Yesterday, I showed how investing for beginners doesn't have to be as daunting as you might think. As someone who participates in our economy every day, there are lots of great companies you already know about. Many times, buying shares of these companies is a great investment decision.
Unfortunately, that won't always be the case. Sometimes, our favorite companies have poor business models; other times, management can be corrupt; and worse yet, there are some companies that make money in ways that are very difficult to comprehend.
This is why "buy what you know" is a great place to start, but requires continual learning. Below are a few examples of companies that are relatively well known but might not be the best investing choices for beginners.
Who doesn't love Pandora? I paid the $32 yearly fee for commercials to be taken out, and it's on in my house for hours every day. It's a company whose service I love, but beginners have to realize that there's more than meets the eye.
Every time Pandora plays a song, it has to pay a royalty fee for that song. That means that every song you listen to costs Pandora money. The only way to make up the difference is through advertising. As people listen to more and more music, advertising revenues need to keep pace.
So far, that doesn't seem to be the case. In 2012, Pandora's revenue from advertisers grew 56%. That's not bad at all. Unfortunately, the amount of money the company had to pay in royalty fees grew by 74%. That means that as Pandora got more popular, it was actually losing more money. That's not the greatest business model when we're focusing on investing for beginners.
Diamond Foods (NASDAQ:DMND)
Though the name might not immediately sound familiar, Diamond Foods is one of the leading providers of snacks in the United States. The company's assorted nut snacks are sold under the "Diamond" name, but it also offers Kettle Brand potato chips, Emerald trail mixes, and Pop Secret popcorn.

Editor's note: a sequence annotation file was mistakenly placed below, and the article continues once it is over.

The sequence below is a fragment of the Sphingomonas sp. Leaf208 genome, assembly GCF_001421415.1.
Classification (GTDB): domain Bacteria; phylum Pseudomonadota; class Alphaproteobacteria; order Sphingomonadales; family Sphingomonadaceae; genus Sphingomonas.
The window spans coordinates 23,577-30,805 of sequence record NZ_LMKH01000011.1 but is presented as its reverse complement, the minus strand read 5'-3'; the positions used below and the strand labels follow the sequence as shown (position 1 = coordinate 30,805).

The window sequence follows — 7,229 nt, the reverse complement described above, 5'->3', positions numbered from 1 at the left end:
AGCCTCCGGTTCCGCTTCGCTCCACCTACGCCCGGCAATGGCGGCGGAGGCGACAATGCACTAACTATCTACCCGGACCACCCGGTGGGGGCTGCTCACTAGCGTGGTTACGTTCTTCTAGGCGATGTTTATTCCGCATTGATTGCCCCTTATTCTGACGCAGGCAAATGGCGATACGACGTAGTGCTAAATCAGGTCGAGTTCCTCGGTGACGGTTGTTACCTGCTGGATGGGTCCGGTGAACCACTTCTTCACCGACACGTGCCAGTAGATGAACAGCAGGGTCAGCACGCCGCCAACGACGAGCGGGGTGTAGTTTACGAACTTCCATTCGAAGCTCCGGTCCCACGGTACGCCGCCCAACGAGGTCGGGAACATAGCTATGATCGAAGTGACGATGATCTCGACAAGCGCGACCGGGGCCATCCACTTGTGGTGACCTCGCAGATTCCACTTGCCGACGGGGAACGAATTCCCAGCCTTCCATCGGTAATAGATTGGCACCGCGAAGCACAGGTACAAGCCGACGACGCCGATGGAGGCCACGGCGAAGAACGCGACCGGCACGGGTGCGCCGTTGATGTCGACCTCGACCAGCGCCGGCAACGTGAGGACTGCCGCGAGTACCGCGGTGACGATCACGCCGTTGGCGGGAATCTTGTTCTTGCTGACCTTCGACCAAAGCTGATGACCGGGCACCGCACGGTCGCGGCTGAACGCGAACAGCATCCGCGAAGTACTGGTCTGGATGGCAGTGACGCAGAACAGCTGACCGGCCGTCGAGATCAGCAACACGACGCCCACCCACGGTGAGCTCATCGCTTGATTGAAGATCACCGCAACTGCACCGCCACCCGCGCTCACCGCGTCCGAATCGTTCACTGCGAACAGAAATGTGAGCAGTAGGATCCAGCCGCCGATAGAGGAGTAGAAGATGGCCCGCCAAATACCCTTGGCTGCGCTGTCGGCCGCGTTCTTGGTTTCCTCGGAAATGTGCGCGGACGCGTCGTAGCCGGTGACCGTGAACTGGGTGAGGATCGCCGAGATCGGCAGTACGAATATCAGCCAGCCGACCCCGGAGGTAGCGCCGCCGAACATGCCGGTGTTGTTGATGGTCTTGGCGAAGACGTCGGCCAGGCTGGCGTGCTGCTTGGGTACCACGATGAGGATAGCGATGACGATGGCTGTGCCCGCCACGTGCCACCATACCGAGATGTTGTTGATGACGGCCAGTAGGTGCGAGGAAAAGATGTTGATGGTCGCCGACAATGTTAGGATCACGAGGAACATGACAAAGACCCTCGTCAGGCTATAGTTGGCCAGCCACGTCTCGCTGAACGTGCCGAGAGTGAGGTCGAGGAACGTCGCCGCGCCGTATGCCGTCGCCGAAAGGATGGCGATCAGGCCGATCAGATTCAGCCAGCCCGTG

That's a relatively easy-to-understand business -- but with Diamond, there's a catch. Management had been fudging their accounting numbers for quite a while to meet outsize expectations and to help extract huge bonuses. When investors found out, the stock plunged 70%.
This is the kind of risk that's difficult for investing professionals, let alone beginners, to spot. It highlights the importance of continuing investing education as you grow more accustomed to your investments.
The vast majority of Americans use one of the country's big four banks: JPMorgan Chase, Bank of America (NYSE:BAC), Citigroup (NYSE:C), and Wells Fargo (NYSE:WFC). It's easy enough to understand that a bank pays you interest to hold your money, lends that money out to others for a higher interest rate, and keeps the difference for itself.
But that's not the only way banks can make money. There are derivatives, credit default swaps, and collateralized debt obligations, to name a few. If you'd like to spend a few years really grasping these instruments, go for it. But even some of the former CEOs of these banks admit they don't know how it all works.
Investing for beginners can be made much more simple by focusing on companies that make money in ways that even a kindergartner could understand. Big banks simply don't fall under that category.
What it all means for beginning investors
There are literally thousands of companies that you can invest in. One way of narrowing down that list is by noting which companies you are already familiar with. This should give you a much more manageable universe of stocks to pick from.
From there, you've got to put in a little legwork yourself, to ensure you understand what you are investing in. Remember, at the beginning, the simpler the investment, the better. Don't get in over your head -- learning about investing can be a lifelong pursuit.
Fool contributor Brian Stoffel has no position in any stocks mentioned. The Motley Fool recommends Wells Fargo. The Motley Fool owns shares of Bank of America, Citigroup, JPMorgan Chase, and Wells Fargo. Try any of our Foolish newsletter services free for 30 days. We Fools may not all hold the same opinions, but we all believe that considering a diverse range of insights makes us better investors. The Motley Fool has a disclosure policy.